Peter Daneyko  13:29

Great to hear that. I mean, I’m thinking out loud, you’re thinking to myself here, the investors, I think they’re looking for that, you know, that alternative exit or that alternative trading trading systems, and the technology is certainly evolving for that, and the platforms and everybody in the the design of the marketplace is starting to facilitate that. From from an outreach perspective, from the entrepreneurs. When they’re on when they’re in the portals, a lot of the entrepreneurs are asking that question go, what’s really involved? I mean, I think most of the most of them aren’t naive enough to say, let’s just put it up more, and they will come they recognize that there’s a lot of marketing that needs to be done in order to communicate with, with their potential to meet you to get their potential offering. So what both of you what’s your what’s your take on that? What would you recommend to that entrepreneur that’s coming into your portal?

Ravi Srivastava  14:30

So Marvin, you want to go ahead?

Marvin Abrinica  14:32

Yeah, absolutely. You know, I think you’re absolutely right, Peter, you can’t. It’s not a field of dreams. You don’t just build it and people come, you really have to be dedicated to marketing these types of things. My background is, I was a brand marketer for one of major CPG companies Procter and Gamble for many years before I started this, and when I came into this with that mindset that you really have to gain impressions, if you will, or the cost per 1000 impressions and thinking about, like, what is your advertising strategy, which channels do you want to break into in order to get the word out with that, and then which targets that you want to, to reach out to. And so a lot of that has to do with doing your homework with understanding who your markets are, where there’s overlap between your product itself, that you’re, you’re providing on as an offering, but then also what type of investors were there and then finding that overlap, and being able to target them via different different advertising channels. And so with that, you know, we would always recommend really partnering up with some of the and there are a lot of great ones. Now, a lot of agencies that are focused on on investing and the finance space, one partnering up with them, but then to getting a really clear picture of who your target consumers are, from an investment standpoint, and ensuring that you have a good profile of who those people are, so you can reach them. So with those two things, I think those are like some things that we always look for when it comes to issuers who were dedicated to doing that, and willing to put some dollars behind it.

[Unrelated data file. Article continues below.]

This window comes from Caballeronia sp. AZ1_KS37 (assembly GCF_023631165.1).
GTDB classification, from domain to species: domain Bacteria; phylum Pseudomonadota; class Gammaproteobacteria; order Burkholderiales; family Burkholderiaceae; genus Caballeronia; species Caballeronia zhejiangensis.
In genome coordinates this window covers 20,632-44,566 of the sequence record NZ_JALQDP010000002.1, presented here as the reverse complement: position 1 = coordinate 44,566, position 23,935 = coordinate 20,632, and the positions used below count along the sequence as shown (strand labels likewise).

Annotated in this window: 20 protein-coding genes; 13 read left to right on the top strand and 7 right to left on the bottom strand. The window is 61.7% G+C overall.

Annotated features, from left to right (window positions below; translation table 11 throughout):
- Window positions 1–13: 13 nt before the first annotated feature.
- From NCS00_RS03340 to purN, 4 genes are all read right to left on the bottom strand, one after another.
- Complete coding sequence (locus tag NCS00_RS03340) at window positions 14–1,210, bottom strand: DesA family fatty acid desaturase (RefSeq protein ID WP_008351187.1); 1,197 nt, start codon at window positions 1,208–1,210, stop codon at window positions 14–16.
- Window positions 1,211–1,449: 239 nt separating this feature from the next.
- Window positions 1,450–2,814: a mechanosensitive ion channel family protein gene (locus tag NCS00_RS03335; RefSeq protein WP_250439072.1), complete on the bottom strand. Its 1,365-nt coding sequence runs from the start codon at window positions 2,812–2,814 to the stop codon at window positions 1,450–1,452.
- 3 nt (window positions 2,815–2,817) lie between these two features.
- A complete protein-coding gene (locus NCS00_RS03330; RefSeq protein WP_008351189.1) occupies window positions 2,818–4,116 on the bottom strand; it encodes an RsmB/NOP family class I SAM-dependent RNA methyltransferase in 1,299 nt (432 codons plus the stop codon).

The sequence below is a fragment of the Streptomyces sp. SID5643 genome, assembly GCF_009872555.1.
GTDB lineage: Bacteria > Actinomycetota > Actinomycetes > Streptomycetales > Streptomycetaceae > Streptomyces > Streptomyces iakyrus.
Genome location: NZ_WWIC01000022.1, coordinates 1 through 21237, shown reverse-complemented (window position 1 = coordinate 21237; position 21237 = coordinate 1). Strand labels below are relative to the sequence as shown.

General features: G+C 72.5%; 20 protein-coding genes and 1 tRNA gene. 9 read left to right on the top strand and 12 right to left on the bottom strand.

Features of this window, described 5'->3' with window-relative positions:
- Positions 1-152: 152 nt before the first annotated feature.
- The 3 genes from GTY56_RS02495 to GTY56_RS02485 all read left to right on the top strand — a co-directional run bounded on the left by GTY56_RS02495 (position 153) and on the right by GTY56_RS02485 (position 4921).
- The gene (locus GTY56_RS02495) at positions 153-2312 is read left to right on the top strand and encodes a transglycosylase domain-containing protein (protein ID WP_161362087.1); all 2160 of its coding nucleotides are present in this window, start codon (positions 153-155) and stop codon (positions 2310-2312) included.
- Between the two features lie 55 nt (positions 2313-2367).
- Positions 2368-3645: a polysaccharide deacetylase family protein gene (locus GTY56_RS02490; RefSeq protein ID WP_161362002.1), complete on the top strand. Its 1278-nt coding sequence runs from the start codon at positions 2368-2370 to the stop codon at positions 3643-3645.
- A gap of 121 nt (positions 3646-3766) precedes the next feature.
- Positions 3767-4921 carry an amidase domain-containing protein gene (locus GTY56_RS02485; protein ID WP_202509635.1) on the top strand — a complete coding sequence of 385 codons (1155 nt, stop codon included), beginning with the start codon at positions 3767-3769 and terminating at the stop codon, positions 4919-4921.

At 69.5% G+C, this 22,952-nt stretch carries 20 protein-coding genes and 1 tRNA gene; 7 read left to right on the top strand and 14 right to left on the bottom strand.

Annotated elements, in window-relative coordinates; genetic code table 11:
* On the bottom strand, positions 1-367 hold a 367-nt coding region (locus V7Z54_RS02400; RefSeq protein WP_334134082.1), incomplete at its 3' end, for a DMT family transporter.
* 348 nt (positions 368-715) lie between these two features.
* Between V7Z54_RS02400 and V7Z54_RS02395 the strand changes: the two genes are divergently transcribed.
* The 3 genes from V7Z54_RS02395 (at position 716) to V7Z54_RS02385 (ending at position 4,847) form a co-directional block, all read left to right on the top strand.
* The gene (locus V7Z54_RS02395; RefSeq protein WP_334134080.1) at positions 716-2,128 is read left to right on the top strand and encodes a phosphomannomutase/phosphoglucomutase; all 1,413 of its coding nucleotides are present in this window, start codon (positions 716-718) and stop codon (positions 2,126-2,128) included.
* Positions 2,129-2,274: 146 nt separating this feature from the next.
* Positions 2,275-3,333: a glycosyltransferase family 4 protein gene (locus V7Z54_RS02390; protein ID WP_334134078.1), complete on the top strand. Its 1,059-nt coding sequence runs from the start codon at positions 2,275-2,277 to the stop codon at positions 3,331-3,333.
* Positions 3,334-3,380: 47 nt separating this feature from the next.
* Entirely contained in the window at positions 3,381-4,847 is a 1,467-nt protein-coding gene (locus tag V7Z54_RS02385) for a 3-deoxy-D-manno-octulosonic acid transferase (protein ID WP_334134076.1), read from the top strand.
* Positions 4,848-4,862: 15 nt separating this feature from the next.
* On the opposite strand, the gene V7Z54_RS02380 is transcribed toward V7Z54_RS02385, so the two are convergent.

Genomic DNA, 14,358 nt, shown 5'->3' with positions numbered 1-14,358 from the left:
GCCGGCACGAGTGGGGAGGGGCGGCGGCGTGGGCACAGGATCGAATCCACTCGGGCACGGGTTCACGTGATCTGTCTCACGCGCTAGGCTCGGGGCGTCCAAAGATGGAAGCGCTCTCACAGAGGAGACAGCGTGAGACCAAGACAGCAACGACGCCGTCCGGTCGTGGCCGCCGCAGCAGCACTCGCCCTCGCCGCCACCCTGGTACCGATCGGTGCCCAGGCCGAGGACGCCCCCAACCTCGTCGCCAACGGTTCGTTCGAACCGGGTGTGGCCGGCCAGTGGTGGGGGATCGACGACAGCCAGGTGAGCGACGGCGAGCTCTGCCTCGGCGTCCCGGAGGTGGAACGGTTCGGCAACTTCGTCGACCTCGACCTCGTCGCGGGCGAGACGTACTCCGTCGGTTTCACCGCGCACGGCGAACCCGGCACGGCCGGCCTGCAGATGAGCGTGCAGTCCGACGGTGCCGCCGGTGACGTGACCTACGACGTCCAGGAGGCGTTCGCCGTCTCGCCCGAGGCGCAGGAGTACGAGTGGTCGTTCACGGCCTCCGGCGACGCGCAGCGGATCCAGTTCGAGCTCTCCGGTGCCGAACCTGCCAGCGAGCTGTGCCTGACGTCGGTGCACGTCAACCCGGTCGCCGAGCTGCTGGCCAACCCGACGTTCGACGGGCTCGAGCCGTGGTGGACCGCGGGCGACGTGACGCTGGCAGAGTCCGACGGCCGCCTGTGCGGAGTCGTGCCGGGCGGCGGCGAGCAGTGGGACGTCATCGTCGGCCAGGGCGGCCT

Peter Daneyko  16:10

No, and those are super great points. And I think the success of any raise, and there’s been some tremendous raises that have occurred recently, when Oscar talks about, you know, $5 million raises in three weeks. That happened, because there was a lot of upfront work. Yeah, there was great, you know, investor acquisition firms and advertising and marketing, and going through multiple channels and measuring, it’s no different than any e commerce site that’s selling them, you know, selling their wares or selling whatever services they may be selling on the web, you’ve got to market it. I want to welcome Josh into the panel here, Josh. We did some quick introductions earlier, perhaps I can just dovetail into you and say, Hey, tell us about about your platform and or your portal and let let our audience know what you’re all about.

Josh Chodniewicz  17:00

Great. Hello, Peter. Thanks for the invite, and for allowing us to join here, Marvin, and Ravi and others that are here. So I am with Fundify and we are a crowdfunding platform. Also, we’re we’re looking to build something where startups of any kind, raise capital, whether it be through equity, crowdfunding, but also through other avenues, we’re looking at all the different ways to help startups raise the capital that they want industry agnostic. Right now, we’ve got four live campaigns and 18 test the water campaigns on the platform. And we’re just going to building up we’re relatively new to the space here in the last year, it’s nice to meet others that are here as well, and would love to see how we can collaborate and think about things. I think also someone was mentioning what they did in the past I, I previously founded, and back in the days of when the internet was just getting started in ’94, ’95. We built that business we had 23 million paying customers and, and lifetime just shy of 3 billion in sales. And we hope to kind of take some of those learnings into this space and really make a difference in the funding world.

Peter Daneyko  18:13

So well, and I’m really, really grateful to meet you. And we’re so glad that you are here. As I think everybody’s agreeing that the crowdfunding business, and it is a business. It is just still in its infancy. And you guys are the leaders and what you’re doing and the ability to collaborate. You know what your competitors, you’re not competitors in other sense. But together, we all learned we all learn as a collective. Because at the end of the day, it is all about those consumers. It’s all about those investors. It’s all about those entrepreneurs that are looking for this new, a new fresh start. And the numbers are so exciting about what’s going on in the space altogether. You touched on you touched on the types of the broad spectrum of offerings that that that you look for. So I’m gonna throw this back at Marvin and Josh, Ravi just because they’re set up with the with entrepreneurs already. What types of entrepreneurs do you look for which types of entrepreneurs might not be ready for you right now? You mentioned the before they actually go on the [uncertain] test the waters maybe you can explain to our audience a little bit on that, Marvin?